27 March 2018 Paradigms for biologically inspired design
Author Affiliations +
Biologically inspired design is attracting increasing interest since it offers access to a huge biological repository of well proven design principles that can be used for developing new and innovative products. Biological phenomena can inspire product innovation in as diverse areas as mechanical engineering, medical engineering, nanotechnology, photonics, environmental protection and agriculture. However, a major obstacle for the wider use of biologically inspired design is the knowledge barrier that exist between the application engineers that have insight into how to design suitable products and the biologists with detailed knowledge and experience in understanding how biological organisms function in their environment. The biologically inspired design process can therefore be approached using different design paradigms depending on the dominant opportunities, challenges and knowledge characteristics. Design paradigms are typically characterized as either problem-driven, solution-driven, sustainability driven, bioreplication or a combination of two or more of them. The design paradigms represent different ways of overcoming the knowledge barrier and the present paper presents a review of their characterization and application.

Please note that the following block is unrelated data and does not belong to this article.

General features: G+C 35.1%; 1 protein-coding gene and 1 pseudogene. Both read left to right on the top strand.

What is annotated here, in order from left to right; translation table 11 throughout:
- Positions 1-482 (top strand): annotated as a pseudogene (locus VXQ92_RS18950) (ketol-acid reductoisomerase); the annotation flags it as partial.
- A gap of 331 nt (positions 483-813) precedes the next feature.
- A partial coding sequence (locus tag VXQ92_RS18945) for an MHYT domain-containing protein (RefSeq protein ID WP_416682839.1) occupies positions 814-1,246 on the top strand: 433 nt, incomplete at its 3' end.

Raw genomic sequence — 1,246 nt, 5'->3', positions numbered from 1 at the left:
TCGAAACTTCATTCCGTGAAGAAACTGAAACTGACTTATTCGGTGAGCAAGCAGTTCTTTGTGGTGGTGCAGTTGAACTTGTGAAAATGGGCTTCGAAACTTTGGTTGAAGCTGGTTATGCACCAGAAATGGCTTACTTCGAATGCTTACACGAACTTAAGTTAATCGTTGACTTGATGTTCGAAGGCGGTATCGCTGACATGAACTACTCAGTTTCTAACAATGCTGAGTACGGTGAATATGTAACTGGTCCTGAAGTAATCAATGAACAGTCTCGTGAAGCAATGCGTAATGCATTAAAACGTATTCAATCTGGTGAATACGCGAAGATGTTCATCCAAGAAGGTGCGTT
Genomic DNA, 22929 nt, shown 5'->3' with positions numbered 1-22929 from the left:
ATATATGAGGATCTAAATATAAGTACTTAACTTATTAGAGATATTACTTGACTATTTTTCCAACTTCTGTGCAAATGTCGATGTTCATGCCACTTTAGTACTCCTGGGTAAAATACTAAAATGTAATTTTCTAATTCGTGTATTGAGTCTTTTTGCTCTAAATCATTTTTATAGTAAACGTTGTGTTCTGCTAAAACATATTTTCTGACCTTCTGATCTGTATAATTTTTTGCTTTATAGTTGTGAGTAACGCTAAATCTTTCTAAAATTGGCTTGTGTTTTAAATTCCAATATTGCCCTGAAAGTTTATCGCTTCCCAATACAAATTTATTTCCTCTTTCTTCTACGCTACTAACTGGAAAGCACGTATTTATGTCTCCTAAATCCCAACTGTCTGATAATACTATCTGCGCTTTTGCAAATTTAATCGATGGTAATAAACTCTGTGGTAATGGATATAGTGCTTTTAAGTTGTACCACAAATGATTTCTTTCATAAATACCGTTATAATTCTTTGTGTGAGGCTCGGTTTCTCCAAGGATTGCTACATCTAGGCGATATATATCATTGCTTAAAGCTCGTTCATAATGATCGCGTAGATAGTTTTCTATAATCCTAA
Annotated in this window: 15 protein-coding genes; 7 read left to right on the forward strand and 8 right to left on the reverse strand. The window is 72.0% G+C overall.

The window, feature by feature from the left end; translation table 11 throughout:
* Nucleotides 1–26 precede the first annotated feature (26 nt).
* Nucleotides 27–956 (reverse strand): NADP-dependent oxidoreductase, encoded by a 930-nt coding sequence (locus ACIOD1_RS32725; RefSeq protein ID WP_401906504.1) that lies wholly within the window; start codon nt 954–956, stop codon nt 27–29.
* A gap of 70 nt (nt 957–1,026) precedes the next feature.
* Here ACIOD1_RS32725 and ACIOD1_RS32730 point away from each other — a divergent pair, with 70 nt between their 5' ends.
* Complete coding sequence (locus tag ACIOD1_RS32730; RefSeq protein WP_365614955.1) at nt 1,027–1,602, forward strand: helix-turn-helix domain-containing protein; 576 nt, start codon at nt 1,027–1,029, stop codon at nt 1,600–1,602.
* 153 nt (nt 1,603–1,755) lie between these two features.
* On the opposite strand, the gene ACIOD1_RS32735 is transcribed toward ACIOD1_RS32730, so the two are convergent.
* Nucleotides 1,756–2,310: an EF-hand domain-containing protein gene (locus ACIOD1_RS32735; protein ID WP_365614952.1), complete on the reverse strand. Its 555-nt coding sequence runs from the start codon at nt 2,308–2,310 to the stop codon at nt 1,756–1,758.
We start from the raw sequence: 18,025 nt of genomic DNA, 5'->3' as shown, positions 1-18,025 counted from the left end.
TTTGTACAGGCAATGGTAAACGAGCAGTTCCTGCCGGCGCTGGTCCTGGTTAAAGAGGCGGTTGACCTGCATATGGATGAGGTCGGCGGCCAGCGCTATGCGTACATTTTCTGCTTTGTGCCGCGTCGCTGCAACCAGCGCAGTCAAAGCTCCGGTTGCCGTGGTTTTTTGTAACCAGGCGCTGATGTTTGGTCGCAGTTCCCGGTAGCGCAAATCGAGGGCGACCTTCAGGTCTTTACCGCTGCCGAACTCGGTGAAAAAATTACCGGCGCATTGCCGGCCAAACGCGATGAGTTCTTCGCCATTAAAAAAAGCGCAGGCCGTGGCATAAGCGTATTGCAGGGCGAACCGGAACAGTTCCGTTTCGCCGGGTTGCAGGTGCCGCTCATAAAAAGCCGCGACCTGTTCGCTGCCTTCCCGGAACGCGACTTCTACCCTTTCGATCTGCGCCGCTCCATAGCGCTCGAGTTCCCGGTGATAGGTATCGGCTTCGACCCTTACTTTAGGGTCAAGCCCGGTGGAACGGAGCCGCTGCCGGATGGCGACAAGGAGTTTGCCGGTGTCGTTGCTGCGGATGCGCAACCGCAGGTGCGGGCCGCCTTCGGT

Conference Presentation
© (2018) COPYRIGHT Society of Photo-Optical Instrumentation Engineers (SPIE). Downloading of the abstract is permitted for personal use only.
T. A. Lenau, T. A. Lenau, A.-L. Metze, A.-L. Metze, T. Hesselberg, T. Hesselberg, } "Paradigms for biologically inspired design", Proc. SPIE 10593, Bioinspiration, Biomimetics, and Bioreplication VIII, 1059302 (27 March 2018); doi: 10.1117/12.2296560; https://doi.org/10.1117/12.2296560


Biology doesn’t waste energy: that’s really smart
Proceedings of SPIE (March 15 2006)
Gene cloning of the 18S rRNA of an ancient viable...
Proceedings of SPIE (December 29 1999)
BOWOOSS: bionic optimized wood shells with sustainability
Proceedings of SPIE (March 23 2011)
Algal diversity in North American desert soils
Proceedings of SPIE (September 22 2005)
Fly wing asymmetry: a case study in visualization
Proceedings of SPIE (May 13 1998)

Back to Top